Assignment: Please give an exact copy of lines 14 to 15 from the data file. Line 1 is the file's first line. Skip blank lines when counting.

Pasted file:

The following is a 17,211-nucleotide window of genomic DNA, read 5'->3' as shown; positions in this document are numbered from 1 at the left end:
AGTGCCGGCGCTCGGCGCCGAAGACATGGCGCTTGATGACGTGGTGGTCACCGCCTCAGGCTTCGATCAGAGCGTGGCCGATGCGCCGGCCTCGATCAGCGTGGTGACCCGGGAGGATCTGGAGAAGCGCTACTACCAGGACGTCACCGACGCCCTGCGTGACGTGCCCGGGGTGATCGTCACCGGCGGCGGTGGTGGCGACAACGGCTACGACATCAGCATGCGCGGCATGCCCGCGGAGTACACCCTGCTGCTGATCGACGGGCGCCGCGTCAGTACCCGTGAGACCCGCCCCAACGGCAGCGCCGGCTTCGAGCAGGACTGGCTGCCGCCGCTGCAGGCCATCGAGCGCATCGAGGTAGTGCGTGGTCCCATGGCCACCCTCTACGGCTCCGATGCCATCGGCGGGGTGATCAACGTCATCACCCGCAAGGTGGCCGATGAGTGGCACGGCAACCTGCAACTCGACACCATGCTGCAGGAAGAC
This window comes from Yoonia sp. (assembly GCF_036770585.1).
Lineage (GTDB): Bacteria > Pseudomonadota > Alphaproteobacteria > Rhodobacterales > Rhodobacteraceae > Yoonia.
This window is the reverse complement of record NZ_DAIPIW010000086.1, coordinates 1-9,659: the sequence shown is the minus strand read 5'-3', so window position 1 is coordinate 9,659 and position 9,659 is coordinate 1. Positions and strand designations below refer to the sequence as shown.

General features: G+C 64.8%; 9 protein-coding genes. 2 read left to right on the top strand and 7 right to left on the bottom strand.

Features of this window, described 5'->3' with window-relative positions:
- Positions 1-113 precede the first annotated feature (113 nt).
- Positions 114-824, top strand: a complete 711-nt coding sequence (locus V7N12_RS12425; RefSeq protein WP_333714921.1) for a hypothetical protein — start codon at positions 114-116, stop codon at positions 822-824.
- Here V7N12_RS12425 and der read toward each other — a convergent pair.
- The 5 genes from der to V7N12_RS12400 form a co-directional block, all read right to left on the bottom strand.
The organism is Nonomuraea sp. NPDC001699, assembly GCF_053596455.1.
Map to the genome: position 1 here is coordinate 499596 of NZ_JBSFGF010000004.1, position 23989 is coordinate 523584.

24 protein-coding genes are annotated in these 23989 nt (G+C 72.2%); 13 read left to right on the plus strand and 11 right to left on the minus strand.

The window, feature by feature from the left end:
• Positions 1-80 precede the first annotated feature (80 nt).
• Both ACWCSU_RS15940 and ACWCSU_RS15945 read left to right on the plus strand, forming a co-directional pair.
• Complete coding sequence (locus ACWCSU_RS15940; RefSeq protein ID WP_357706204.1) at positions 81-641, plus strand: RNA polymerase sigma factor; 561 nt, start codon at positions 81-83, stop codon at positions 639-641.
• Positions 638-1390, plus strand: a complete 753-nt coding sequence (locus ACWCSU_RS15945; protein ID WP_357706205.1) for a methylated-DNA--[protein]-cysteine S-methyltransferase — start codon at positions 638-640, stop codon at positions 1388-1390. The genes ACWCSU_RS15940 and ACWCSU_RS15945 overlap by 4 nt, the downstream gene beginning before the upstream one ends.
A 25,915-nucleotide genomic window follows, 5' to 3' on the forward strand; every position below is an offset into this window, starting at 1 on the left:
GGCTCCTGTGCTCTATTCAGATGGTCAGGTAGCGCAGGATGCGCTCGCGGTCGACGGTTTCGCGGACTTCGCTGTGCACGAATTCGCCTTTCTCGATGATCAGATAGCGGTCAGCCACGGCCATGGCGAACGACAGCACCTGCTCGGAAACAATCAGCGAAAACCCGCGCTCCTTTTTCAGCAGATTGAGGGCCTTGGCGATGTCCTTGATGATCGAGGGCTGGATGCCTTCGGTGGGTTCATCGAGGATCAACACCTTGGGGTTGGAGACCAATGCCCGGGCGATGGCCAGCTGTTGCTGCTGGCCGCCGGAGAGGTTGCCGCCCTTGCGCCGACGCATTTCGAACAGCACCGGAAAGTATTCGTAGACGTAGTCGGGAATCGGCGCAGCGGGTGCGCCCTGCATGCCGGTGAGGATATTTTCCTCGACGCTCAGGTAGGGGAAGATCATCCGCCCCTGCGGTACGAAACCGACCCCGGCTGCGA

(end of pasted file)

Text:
24 protein-coding genes are annotated in these 23989 nt (G+C 72.2%); 13 read left to right on the plus strand and 11 right to left on the minus strand.

The window, feature by feature from the left end: